Sample 1 appeared to be an initial payload whose purpose was to download another payload. Sample 2, however, appeared to be the final spyware payload. Our analysis of Sample 2 allowed us to identify a range of functionality that helps the implant perform its core surveillance capabilities. Like other, similar, mercenary spyware the implant has a range of capabilities from hot-mic audio recording of calls and the environment, to more advanced capabilities to search through the phone.

Figure 2: Spyware functionality we identified in Sample 2.

Sample 2 appears to have functionality for:

  • Recording audio from phone calls
  • Recording audio from the microphone
  • Taking pictures through the device’s front or back camera
  • Exfiltrating and removing items from the device’s keychain
  • Hijacking the phone’s Anisette framework and hooking the gettimeofday syscall to generate iCloud time-based one-time password (TOTP) login codes for arbitrary dates. We suspect that this is used to generate two-factor authentication codes valid for future dates, in order to facilitate persistent exfiltration of the user’s data directly from iCloud
  • Running queries in SQL databases on the phone
  • Cleaning remnants that might be left behind by zero-click exploits
  • Tracking the device’s location
  • Performing various filesystem operations including searching for files matching specified characteristics

We found that the spyware also contains a self-destruct feature that cleans up various traces left behind by the spyware itself. Our analysis of the self-destruct feature revealed a process name used by the spyware, which we discovered on victim devices.

QuaDream Spyware Process Name Emerges

A function in Sample 2 hard-codes the path to the main spyware payload (in a XOR-obfuscated string) as /private/var/db/ While subridged is the name of a legitimate iOS executable, the legitimate subridged would not be launched from the /private/var/db/ directory. This process name has never been observed used by NSO Group’s Pegasus spyware (which also uses the /private/var/db/ directory), nor any other type of spyware of which we are aware.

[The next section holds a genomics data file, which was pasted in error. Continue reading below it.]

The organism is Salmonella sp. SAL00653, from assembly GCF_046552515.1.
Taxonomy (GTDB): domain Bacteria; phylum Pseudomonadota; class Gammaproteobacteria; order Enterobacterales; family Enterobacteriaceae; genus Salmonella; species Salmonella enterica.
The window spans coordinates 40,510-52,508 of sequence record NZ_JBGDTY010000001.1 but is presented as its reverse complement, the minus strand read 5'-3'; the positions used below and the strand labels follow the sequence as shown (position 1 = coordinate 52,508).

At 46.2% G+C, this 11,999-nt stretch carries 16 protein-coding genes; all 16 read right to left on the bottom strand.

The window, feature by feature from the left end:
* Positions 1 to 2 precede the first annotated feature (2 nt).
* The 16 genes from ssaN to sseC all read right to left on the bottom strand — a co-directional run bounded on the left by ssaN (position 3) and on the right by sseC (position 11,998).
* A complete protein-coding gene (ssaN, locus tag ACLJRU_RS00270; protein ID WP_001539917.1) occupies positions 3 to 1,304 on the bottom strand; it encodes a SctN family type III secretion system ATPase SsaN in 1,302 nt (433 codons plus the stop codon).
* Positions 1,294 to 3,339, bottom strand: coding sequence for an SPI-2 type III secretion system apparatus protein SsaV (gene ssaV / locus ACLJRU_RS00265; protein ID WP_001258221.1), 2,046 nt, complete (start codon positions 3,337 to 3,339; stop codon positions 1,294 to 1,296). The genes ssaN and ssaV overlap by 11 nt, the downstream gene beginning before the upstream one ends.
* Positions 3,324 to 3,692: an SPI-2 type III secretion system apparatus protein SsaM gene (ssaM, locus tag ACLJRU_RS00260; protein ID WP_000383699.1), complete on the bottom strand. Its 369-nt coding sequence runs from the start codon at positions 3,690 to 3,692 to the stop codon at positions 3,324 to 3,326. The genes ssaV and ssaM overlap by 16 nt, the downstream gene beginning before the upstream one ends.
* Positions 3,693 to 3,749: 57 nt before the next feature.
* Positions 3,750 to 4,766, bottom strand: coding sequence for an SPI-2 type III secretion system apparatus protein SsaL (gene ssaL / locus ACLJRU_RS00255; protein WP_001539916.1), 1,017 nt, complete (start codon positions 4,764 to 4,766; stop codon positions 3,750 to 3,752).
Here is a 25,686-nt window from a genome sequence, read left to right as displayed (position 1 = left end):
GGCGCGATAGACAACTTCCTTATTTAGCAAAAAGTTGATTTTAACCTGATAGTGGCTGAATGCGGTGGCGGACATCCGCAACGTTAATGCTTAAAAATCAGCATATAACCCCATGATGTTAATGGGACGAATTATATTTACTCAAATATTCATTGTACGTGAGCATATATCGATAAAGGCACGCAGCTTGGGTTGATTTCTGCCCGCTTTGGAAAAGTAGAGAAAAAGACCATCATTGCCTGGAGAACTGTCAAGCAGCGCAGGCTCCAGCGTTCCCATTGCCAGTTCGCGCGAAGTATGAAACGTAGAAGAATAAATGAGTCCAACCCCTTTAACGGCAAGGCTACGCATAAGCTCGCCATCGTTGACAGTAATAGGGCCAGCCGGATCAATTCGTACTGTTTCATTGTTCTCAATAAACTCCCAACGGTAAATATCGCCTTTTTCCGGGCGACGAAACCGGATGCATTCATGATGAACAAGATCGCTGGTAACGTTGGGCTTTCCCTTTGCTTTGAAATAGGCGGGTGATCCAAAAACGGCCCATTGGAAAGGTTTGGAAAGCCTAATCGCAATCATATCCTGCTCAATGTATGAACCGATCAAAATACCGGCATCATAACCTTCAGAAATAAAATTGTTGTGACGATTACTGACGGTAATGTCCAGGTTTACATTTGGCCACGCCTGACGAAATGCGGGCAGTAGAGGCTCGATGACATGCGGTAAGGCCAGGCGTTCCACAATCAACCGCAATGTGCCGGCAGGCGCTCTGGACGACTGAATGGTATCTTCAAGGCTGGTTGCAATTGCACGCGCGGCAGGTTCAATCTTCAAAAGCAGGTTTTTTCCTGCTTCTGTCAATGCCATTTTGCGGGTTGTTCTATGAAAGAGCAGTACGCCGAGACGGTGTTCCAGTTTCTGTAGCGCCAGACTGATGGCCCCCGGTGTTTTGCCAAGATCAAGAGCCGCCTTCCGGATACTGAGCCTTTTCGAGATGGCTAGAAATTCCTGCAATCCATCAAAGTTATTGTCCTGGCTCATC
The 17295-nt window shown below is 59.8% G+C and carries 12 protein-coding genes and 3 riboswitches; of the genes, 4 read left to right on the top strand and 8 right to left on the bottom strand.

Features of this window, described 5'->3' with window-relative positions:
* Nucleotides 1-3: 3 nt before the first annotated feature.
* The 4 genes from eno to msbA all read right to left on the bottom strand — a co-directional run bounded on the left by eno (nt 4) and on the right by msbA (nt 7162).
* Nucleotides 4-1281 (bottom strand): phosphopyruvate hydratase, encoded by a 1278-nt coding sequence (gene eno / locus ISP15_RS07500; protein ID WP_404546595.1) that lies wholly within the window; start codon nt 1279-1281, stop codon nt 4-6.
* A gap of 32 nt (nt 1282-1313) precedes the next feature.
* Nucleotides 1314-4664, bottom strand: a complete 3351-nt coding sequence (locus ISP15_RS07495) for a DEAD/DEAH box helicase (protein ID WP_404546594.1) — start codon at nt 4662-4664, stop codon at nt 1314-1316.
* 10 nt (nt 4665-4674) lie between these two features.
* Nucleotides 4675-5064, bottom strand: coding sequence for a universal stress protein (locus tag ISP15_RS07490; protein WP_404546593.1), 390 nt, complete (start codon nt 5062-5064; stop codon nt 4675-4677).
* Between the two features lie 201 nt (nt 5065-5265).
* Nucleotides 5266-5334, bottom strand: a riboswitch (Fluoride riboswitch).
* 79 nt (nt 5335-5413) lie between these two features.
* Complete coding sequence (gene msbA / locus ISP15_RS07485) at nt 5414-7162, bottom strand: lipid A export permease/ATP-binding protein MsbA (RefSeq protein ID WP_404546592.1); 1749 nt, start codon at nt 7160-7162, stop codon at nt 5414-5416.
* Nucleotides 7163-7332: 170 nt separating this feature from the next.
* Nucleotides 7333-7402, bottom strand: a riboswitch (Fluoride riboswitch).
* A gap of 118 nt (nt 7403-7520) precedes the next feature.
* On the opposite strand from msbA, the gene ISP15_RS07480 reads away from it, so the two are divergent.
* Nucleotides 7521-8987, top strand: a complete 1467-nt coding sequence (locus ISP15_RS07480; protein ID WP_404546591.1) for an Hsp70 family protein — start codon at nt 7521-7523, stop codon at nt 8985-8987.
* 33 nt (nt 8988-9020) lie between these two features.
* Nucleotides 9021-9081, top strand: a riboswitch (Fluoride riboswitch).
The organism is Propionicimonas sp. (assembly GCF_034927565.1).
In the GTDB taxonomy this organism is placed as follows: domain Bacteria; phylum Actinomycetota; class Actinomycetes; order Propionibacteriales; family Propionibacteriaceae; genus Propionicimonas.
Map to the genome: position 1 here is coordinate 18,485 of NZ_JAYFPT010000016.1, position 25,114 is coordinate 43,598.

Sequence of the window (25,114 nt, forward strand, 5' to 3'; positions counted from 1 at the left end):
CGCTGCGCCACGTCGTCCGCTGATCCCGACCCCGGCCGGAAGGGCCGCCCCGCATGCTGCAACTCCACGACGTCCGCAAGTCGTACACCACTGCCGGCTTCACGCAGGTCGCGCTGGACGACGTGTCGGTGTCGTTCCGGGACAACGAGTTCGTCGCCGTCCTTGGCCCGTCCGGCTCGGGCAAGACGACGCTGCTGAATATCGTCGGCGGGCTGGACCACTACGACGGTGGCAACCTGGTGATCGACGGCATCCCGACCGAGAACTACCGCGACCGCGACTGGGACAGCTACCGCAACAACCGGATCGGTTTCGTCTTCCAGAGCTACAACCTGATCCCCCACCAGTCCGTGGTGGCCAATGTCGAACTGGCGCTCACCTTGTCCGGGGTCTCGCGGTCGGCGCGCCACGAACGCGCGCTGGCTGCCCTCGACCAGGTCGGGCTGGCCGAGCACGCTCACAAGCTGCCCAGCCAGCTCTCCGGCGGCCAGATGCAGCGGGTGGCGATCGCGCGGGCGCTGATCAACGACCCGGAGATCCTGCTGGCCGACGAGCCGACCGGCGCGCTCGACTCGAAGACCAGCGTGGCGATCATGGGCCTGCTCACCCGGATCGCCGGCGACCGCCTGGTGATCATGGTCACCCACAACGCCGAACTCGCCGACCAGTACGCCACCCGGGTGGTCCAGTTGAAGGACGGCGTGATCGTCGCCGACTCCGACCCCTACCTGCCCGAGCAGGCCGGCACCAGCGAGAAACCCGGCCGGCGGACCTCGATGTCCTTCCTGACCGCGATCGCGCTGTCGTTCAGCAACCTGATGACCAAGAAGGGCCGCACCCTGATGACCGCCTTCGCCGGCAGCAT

Another function in Sample 2 removes entries from the /private/var/root/Library/Caches/locationd/clients.plist file, which is a well-publicised forensic source where spyware indicators may persist. The function attempts to remove entries ending in the string “subridged” from this file.

Cleanup Code Highlights Suspected Zero-Click Exploits

We identified functionality within Sample 2 that deletes events from the iOS calendar. The functionality is located in two “Calendar Cleanup Functions”, which we refer to as CCF1 and CCF2. The functions appear to be executed when a special cleanup command is received from the spyware’s command-and-control server. The cleanup command includes an email address that specifies the scope of the cleanup.

CCF1 enumerates (via EventKit) all calendar events in all calendars whose start date is after 728 days ago, and checks whether the email address of the event’s organiser is equal to the supplied email address. If so, then the event is removed via the -[EKEventStore removeEvent:span:commit:error:] function.

CCF2 opens the SQLite database that stores calendar information on the phone, located at /var/mobile/Library/Calendar/Calendar.sqlitedb, using the following parameters:


CCF2 then checks to see if the supplied email address is present in the ‘Participant’ table in the database:

SELECT DISTINCT identity_id FROM Participant WHERE email = "%s"

If present, then these deletion queries are run:

DELETE FROM CalendarItemChanges WHERE record IN ( SELECT owner_id FROM ParticipantChanges WHERE email = "%[2]s" );
DELETE FROM ParticipantChanges WHERE email = "%[2]s";

Finally, CCF2 vacuums the database:

PRAGMA wal_checkpoint(TRUNCATE);